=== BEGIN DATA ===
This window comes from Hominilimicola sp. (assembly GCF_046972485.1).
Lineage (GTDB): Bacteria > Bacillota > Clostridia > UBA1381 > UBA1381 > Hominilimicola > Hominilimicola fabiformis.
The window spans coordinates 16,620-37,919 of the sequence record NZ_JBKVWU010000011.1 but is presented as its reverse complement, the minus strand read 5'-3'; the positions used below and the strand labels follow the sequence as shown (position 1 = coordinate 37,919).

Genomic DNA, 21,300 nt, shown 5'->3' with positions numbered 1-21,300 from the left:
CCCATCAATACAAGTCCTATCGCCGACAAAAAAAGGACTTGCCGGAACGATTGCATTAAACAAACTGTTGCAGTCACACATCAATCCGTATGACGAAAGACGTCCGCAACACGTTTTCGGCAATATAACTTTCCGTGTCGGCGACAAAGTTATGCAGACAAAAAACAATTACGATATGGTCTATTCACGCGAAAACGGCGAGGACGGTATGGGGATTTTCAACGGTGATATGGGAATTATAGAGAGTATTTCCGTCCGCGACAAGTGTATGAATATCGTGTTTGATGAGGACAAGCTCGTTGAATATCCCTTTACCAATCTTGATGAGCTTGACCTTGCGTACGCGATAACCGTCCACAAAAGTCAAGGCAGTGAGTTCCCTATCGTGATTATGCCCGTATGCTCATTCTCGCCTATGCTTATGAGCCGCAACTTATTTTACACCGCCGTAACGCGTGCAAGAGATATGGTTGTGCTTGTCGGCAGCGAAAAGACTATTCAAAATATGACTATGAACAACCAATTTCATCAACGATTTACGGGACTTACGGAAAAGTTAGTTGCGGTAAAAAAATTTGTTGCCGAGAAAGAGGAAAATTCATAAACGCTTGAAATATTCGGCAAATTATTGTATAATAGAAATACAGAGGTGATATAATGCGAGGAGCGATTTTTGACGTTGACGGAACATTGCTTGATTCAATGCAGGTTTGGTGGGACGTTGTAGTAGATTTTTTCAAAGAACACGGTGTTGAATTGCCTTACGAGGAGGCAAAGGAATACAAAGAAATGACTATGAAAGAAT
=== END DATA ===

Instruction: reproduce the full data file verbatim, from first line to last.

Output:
This window comes from Hominilimicola sp. (assembly GCF_046972485.1).
Lineage (GTDB): Bacteria > Bacillota > Clostridia > UBA1381 > UBA1381 > Hominilimicola > Hominilimicola fabiformis.
The window spans coordinates 16,620-37,919 of the sequence record NZ_JBKVWU010000011.1 but is presented as its reverse complement, the minus strand read 5'-3'; the positions used below and the strand labels follow the sequence as shown (position 1 = coordinate 37,919).

Genomic DNA, 21,300 nt, shown 5'->3' with positions numbered 1-21,300 from the left:
CCCATCAATACAAGTCCTATCGCCGACAAAAAAAGGACTTGCCGGAACGATTGCATTAAACAAACTGTTGCAGTCACACATCAATCCGTATGACGAAAGACGTCCGCAACACGTTTTCGGCAATATAACTTTCCGTGTCGGCGACAAAGTTATGCAGACAAAAAACAATTACGATATGGTCTATTCACGCGAAAACGGCGAGGACGGTATGGGGATTTTCAACGGTGATATGGGAATTATAGAGAGTATTTCCGTCCGCGACAAGTGTATGAATATCGTGTTTGATGAGGACAAGCTCGTTGAATATCCCTTTACCAATCTTGATGAGCTTGACCTTGCGTACGCGATAACCGTCCACAAAAGTCAAGGCAGTGAGTTCCCTATCGTGATTATGCCCGTATGCTCATTCTCGCCTATGCTTATGAGCCGCAACTTATTTTACACCGCCGTAACGCGTGCAAGAGATATGGTTGTGCTTGTCGGCAGCGAAAAGACTATTCAAAATATGACTATGAACAACCAATTTCATCAACGATTTACGGGACTTACGGAAAAGTTAGTTGCGGTAAAAAAATTTGTTGCCGAGAAAGAGGAAAATTCATAAACGCTTGAAATATTCGGCAAATTATTGTATAATAGAAATACAGAGGTGATATAATGCGAGGAGCGATTTTTGACGTTGACGGAACATTGCTTGATTCAATGCAGGTTTGGTGGGACGTTGTAGTAGATTTTTTCAAAGAACACGGTGTTGAATTGCCTTACGAGGAGGCAAAGGAATACAAAGAAATGACTATGAAAGAAT